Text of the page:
Now I Know - Now I Know: The Original Chicken Dance?

Yesterday's story was about spite and today's is about unwarranted spite, but that's a coincidence. Maybe I should do thematic weeks, though? Glad to hear your thoughts on this! -- Dan
 

The Original Chicken Dance?

Wolfgang Amadeus Mozart was a prolific composer who is so famous, you probably only needed me to say "Mozart" in order to know who I was talking about. The Wikipedia entry listing all of the music he composed is exceptionally long and diverse -- there are full symphonies, instrument-specific concertos, serenades, chamber music, and importantly for our purposes today, operas. Despite dying at age 35, Mozart composed 22 such works, including three unfinished ones (but who are we to judge).

And in one of those, he took some time to amuse himself -- at someone else's expense.

In 1785-86, Mozart wrote Le nozze di Figaro ("The Marriage of Figaro"), a four-act opera that is regularly considered one of the best of all time. It opened in Vienna on May 1, 1786, with Mozart conducting and a soprano named Nancy Storace performing the role of Suzette, which Mozart had written with her in mind. Storace, as her Wikipedia entry notes, "suffered a catastrophic failure of her voice" performing an opera written by her brother a year prior, which normally would doom the career of an opera singer. But she had a longstanding friendship with Mozart, so in modern parlance, he did her a solid: as summarized in her Wikipedia entry, Mozart "rewrote passages of The Marriage of Figaro at a lower pitch to help Storace get through her performances." The Marriage of Figaro was a huge success and when Storace moved back to her home nation of England at the end of the year, other sopranos took over playing Suzette.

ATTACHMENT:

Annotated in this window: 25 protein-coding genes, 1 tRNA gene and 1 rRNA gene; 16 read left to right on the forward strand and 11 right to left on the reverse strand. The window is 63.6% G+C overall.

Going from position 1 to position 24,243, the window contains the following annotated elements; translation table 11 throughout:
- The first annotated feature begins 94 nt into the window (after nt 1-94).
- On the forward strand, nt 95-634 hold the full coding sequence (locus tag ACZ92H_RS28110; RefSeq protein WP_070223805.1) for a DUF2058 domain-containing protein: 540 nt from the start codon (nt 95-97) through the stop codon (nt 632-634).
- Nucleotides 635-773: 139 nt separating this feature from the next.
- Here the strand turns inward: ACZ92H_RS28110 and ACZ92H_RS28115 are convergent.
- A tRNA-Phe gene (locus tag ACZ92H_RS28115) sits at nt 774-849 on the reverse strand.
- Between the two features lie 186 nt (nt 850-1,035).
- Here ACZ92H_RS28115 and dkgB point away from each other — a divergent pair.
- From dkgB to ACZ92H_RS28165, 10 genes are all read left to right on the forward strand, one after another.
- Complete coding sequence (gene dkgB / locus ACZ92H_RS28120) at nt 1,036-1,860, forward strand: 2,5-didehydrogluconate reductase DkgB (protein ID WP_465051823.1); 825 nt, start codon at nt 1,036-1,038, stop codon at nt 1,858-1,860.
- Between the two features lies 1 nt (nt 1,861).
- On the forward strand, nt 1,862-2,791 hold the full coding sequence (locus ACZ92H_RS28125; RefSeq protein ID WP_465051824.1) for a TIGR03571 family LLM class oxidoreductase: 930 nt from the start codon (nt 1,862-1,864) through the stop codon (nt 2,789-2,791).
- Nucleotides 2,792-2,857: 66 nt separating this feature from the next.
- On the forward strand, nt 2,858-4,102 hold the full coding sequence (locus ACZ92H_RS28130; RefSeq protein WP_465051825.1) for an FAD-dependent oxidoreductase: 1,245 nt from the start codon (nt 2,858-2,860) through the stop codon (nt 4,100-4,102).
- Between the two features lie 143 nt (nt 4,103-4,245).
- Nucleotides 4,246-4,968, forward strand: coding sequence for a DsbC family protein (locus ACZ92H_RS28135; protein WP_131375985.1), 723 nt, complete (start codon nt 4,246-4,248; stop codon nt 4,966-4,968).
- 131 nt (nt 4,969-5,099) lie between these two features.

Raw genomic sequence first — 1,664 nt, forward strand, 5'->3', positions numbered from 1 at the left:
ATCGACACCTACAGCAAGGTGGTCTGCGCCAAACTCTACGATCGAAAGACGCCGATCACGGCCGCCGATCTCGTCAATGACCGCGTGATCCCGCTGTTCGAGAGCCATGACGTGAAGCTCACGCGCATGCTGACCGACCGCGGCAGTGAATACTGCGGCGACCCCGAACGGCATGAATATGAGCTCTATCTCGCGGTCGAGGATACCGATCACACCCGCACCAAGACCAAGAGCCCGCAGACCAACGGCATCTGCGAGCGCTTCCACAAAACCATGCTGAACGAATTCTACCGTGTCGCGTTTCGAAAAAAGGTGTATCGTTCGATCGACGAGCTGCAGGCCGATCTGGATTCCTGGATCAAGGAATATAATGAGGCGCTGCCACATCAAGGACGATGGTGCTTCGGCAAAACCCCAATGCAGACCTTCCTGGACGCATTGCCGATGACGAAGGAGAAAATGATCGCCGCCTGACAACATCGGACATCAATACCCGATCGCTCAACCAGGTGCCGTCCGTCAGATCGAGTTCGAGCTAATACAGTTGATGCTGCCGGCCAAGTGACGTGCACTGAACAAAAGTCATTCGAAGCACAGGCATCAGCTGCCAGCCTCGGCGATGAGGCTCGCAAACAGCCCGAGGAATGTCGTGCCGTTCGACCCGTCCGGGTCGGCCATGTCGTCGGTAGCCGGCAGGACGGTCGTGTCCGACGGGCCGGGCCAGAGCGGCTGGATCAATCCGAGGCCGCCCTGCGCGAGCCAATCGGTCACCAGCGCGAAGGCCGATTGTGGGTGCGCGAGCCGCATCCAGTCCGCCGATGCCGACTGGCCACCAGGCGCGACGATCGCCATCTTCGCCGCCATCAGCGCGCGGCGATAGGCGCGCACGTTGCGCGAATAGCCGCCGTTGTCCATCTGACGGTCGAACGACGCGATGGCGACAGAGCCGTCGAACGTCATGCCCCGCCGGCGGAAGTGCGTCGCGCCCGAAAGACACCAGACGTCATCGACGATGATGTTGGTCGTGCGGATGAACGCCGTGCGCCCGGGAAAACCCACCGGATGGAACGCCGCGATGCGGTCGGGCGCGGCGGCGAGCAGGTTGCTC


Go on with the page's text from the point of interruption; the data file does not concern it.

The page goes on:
The Venician-born soprano Adriana Ferrarese del Bene was one of those early replacements for Storace, and it appears that Mozart wasn't so fond of her, feeling she her fame had made her arrogant. As a leading soprano, he had little choice but to work with Ferrarese, though -- if you want to have a great opera, you need great voices. But while Mozart cared what Ferrarese sounded like on stage, he wasn't as concerned about what she looked like while performing. So when Mozart got to work on a new opera in 1789 -- Così fan tutte, or "Women Are Like That" -- he did so with Ferrarese in mind for the role of Fiordiligi.

Specifically, Mozart wanted Ferrarese to perform an aria titled Come scoglio, which you can watch here (not performed by Ferrarese, obviously). It's a beautiful song even if you're not into opera and well worth at least a few of its six-plus minute runtime. But if you're really not enjoying it, fast-forward to 3 minutes in (or just click here). You'll hear -- and see -- that the singer had to show extraordinary range, jumping from high to low notes and back in a short period of time. Mozart included those jumps throughout the piece in an effort to stick it to Ferrarese. According to the book Delphi Masterworks of Wolfgang Amadeus Mozart, "knowing her idiosyncratic attendance to drop her chin on low notes and throw back her head on high ones, Mozart filled her showpiece aria Come scoglio with constant leaps from low to high and high to low in order to make Ferrarese's head appear foolish in the performance." As Opera Omaha concludes, "presumably, [Mozart] took great pleasure in watching her bob her head like a chicken."

Whether Ferrerese knew -- or cared -- that she looked like poultry on stage is unknown.



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Bonus fact: It's likely that Mozart had a fondness for scatological humor -- that is, he liked to tell a lot of poop jokes and make a lot of references to feces generally. According to a 1992 study (pdf) that looked through 371 of Mozart's friends and family, 39 -- 10.5% -- used a term or phrase that dealt with the topic. The most common word used (29 times) was the one that starts with "sh" but isn't appropriate for this email newsletter. You can see the full list at the bottom of the first column on that pdf.

From the Archives: Mozart Versus the Pope: This story is less spiteful, I think.
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